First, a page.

+ DECLINE OF THE REPTILES
The Empire of Annandale Hotel, Annandale
Saturday, March 7, 2009
Words & Photos by THE BARMAN
Melbournites are being positively spoilt for X shows right now. Just enough to peak the interest, not too many so as to wear out the welcome. So would the band's birthplace and spiritual, if not actual, hometown welcome them with open arms? You bet.
Two sets of X. All the "hits" and more. But more on that in a minute. The undercard was also shaping as pretty special.
Decline Of The Reptiles were one of Sydney's most promising acts in the mid-'80s. as much hard-psych as straight-up rock, they owed more to the Visitors than Radio Birdman with a beguiling blend of guitars, keyboards and blues-tinged melodies. Two EPs and a single were their recorded legacy and there's plenty who'll tell you that's still lamentably way less than they should have left behind.
So could they cut it after nearly a quarter-of-a-century on the de-commissioned list?
Anticipation hung in the air like cigarette smoked used to before the laws changed and the room was about two-thirds full when DOTR ambled on. Lots of diehard fans in tonight, including journalist and "honorary Reptile" JJ Adams and Oz-punk-history-in-progress author Andrew Stafford (down from Brisbane.)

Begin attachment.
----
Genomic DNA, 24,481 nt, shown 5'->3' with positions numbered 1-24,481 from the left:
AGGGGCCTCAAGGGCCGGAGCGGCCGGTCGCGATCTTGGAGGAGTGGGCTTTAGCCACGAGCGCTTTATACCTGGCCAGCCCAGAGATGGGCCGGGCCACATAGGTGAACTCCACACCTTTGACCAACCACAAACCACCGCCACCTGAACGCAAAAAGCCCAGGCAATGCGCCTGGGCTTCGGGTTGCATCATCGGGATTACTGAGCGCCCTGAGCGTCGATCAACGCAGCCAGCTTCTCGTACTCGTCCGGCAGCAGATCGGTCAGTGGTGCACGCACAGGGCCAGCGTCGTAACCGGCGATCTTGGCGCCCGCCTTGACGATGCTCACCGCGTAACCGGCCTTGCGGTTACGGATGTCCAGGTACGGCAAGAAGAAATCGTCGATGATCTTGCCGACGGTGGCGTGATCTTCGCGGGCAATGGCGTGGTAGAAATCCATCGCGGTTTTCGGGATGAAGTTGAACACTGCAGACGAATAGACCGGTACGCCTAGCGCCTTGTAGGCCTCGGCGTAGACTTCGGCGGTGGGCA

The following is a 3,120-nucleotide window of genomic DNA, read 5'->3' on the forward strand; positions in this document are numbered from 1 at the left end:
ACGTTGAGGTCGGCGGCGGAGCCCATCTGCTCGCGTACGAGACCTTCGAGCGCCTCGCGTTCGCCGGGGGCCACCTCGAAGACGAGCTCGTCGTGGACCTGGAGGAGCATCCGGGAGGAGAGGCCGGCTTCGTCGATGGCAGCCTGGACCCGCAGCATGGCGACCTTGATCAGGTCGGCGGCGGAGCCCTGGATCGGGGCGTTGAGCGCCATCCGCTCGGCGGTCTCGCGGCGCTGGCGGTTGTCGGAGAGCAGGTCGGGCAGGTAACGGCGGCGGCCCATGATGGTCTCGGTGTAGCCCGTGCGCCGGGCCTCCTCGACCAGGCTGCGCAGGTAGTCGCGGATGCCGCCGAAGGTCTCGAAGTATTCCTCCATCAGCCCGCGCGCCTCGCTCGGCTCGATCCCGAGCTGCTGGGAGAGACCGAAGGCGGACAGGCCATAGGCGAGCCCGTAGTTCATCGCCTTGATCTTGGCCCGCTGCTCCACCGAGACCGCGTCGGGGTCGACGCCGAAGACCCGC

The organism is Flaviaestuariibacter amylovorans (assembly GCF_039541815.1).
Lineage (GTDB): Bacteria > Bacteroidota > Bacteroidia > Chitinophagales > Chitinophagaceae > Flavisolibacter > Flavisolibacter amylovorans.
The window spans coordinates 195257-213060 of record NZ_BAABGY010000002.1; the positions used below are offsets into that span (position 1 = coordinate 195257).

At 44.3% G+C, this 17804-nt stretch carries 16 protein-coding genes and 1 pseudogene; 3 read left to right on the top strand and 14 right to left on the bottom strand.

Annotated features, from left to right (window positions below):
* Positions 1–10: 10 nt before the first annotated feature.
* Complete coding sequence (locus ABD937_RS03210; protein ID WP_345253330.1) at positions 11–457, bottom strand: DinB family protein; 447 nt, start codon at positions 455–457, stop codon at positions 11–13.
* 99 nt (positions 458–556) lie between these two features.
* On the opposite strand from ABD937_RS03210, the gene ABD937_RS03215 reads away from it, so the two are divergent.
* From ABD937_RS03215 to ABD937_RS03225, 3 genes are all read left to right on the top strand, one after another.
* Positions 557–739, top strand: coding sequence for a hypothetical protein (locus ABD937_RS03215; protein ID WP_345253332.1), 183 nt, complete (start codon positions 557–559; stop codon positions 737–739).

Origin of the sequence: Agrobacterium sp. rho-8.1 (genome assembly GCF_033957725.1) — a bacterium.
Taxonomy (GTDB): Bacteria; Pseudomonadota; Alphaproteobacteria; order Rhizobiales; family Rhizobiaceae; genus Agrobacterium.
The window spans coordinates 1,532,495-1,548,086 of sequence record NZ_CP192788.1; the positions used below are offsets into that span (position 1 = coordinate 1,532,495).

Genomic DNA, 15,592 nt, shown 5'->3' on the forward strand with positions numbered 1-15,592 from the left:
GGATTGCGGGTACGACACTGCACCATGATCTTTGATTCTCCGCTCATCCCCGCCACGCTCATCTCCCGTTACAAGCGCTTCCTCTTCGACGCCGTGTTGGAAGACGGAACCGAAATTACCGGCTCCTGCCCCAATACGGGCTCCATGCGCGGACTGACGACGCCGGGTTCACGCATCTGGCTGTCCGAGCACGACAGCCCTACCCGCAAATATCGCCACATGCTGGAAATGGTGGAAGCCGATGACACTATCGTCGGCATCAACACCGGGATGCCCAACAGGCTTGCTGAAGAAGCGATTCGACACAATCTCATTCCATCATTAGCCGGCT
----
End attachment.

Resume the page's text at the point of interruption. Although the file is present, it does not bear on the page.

This is a re-tooled version of the line-up that recorded "Too Much Armour Not Enough Brains" (one of the all-time great EP titles.) New members were Andy Newman on bass (ME-262 and late of the Visitors) and Derek Tinworth on drums., joining singer Mark Roxburgh, guitarist Dean Coulter and keyboardist Bruce Tatham. The "Don't Look Down" was the opener (and only inclusion from "Too Much Armour") in an all-too-brief 45-minute set.
I don't recall as much as the finer detail as some from seeing the band back in the day, but I do remember Roxburgh's intense stage presence. In moccasins and slacks tonight and wearing close-cropped hair, he comes on like a golf pro who's stopped at the 19th for a quick couple before joining the house band for a blow. Admittedly that's a harsh call from someone who was told his dress sense qualified him as an accountant before he left home (a damned lie - I'm innumerate) but the point made is that the unassuming demeanour of the man is at striking odds with the music.
Decline of the Reptiles: Mark Roxburgh vocalises. Derek Tinworth drums. Dean Coulter is loud.
Sure enough, before long the vocalist is teetering on the lip of the stage, prowling up and down, and shimmying back and forth, all smooth-soled cool with a dash of focussed detachment. Roxburgh's voice teeters between bluesy baritone and flat-out bellow and has retained its dark-stained glory.
Dean Coulter's guitar-playing is characteristically something special but he's too damn loud tonight, relegating Bruce Tatham's keys to the aural equivalent of Christmas Island. There was also a comment that the band played a few songs much too fast but if that's the case then adrenalin might have had a hand in things.